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RTA wants Sycamore-United fuel deal to end

Published: Thursday, Dec. 5, 2013 5:30 a.m. CST
Caption
(Shaw Media File Photo)
The door to United Aviation Fuels Corp, as well as other businesses, are seen Jan. 14 at 1101 DeKalb Avenue in Sycamore.

SYCAMORE – Regional Transportation Authority officials are asking Sycamore and United Airlines to stop a sales-tax agreement embroiled in litigation after the Illinois Supreme Court ruled on a similar situation last month.

“We’re not seeking to bankrupt any municipality,” said Jordan Matyas, RTA chief of staff. “We just want the practice to end and end immediately.” 

The lawsuit RTA filed Jan. 14 against United Aviation Fuels Corp., the city and the airline is next due in Cook County Circuit Court on Tuesday. Sycamore leaders said they still are reviewing the Supreme Court decision, while an United Airlines spokeswoman declined comment.

Both United and American airlines have used offices in Sycamore for years to make jet fuel purchases that allow them to avoid the 9.5 percent sales tax in Cook County. United Airlines benefits from the lower 8 percent sales tax rate and a generous rebate. Last year, the city reimbursed United Airlines about $17.9 million of its $18.3 million share of sales-tax proceeds. The city received about $400,000.

RTA officials have contended both United and American airlines are running sham offices in Sycamore to avoid paying higher sale tax rates from actual locations in Cook County. They have said the companies have deprived taxpayers and public transportation agencies of almost $300 million in the past seven years.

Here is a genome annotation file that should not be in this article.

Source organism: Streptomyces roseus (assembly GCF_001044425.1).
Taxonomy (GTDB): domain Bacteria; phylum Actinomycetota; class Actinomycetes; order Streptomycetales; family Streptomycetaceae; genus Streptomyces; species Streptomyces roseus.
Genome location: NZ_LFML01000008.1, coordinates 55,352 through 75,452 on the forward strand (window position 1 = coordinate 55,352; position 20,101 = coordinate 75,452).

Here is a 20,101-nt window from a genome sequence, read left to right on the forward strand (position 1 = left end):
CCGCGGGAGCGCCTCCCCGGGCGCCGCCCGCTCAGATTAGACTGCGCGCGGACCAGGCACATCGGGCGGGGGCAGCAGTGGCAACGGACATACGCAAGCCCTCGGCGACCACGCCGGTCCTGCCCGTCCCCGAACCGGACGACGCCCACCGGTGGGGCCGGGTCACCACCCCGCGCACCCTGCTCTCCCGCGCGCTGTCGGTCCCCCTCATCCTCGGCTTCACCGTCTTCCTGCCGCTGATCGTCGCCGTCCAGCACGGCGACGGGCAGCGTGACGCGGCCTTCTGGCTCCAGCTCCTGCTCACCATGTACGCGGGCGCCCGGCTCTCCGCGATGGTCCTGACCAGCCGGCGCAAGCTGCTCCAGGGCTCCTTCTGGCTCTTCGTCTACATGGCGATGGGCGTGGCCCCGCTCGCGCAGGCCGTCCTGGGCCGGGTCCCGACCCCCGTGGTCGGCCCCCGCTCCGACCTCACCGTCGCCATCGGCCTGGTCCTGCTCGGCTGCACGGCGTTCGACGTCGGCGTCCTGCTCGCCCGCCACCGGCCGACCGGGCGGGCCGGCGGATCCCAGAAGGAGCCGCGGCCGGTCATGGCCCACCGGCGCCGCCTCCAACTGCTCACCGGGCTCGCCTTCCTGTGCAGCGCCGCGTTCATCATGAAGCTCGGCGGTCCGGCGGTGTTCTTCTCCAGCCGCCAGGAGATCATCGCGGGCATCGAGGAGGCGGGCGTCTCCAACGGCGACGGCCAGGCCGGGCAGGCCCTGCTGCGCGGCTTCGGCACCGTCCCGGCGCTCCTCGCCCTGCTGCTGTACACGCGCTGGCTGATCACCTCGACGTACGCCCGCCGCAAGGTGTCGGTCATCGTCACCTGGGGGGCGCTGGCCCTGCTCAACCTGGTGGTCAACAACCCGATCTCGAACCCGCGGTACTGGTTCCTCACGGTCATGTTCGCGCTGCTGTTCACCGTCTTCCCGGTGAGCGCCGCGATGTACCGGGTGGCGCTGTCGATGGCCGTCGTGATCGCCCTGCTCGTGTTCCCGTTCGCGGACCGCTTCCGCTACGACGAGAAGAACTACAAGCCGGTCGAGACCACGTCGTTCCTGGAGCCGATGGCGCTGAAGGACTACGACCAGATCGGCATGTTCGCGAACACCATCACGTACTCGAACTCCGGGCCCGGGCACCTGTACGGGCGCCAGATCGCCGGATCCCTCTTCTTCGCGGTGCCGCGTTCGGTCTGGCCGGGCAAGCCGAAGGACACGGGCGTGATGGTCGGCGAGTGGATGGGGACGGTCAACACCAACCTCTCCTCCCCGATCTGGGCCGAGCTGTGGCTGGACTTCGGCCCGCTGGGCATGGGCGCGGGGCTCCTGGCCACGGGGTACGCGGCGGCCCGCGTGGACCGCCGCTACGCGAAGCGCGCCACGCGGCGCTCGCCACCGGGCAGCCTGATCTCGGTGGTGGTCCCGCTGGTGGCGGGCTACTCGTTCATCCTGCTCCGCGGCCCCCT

RTA did not pursue a lawsuit against American Airlines because it is in bankruptcy. 

Matyas said a recent court decision would be relevant in the lawsuit involving Sycamore, while a DeKalb County official said the situations involved are different.

On Nov. 21, the Illinois Supreme Court found Cook County-based Hartney Fuel Oil Co., a fuel oil retailer, could no longer use a contractor in Putnam County to take advantage of lower sales-tax rates there for sales made in Cook County. Because the majority of the company’s selling activity was in Cook County, the court found it should be subjected to the tax rates there. 

“The court clearly said going forward the law applies, and the law is very clear you have to pay taxes in the places you’re selling property,” Maytas said. 

Sycamore’s sales-tax agreement also benefits DeKalb County, which has no tax rebate agreement with the airline and receives about $2 million a year in sales-tax proceeds from the fuel sales. 

“We are certainly watching that [Illinois Supreme Court] case and the [Illinois] Department of Revenue if they do any changes to the rules based on the case,” DeKalb County Administrator Gary Hanson said.

Hanson said he noted with the Illinois Supreme Court case, Hartney Fuel Oil Co. didn’t have a dedicated office or employee at the location in Putnam County, unlike with the offices in Sycamore, which have employees. 

After the court made its decision Nov. 21, Sycamore City Manager Brian Gregory said city officials would need to analyze the decision before commenting. Gregory said Wednesday it still is being reviewed by the city’s legal team. 

“We’re still in the same position,” he said. “We’re still reviewing it.” 

Gino DiVito, an attorney for RTA, said documents relevant to the lawsuits’ allegations are being gathered. He said the court’s decision will certainly have an effect on the case. 

“How the effect is going to be played out or what that effect is has yet to be determined,” he said.  

In the RTA’s lawsuit, one sales office for United Fuels was stated to be at 1101 DeKalb Ave. in Sycamore. Gregory said American Airlines still is renting space at the Sycamore Center, 308 W. State St. 

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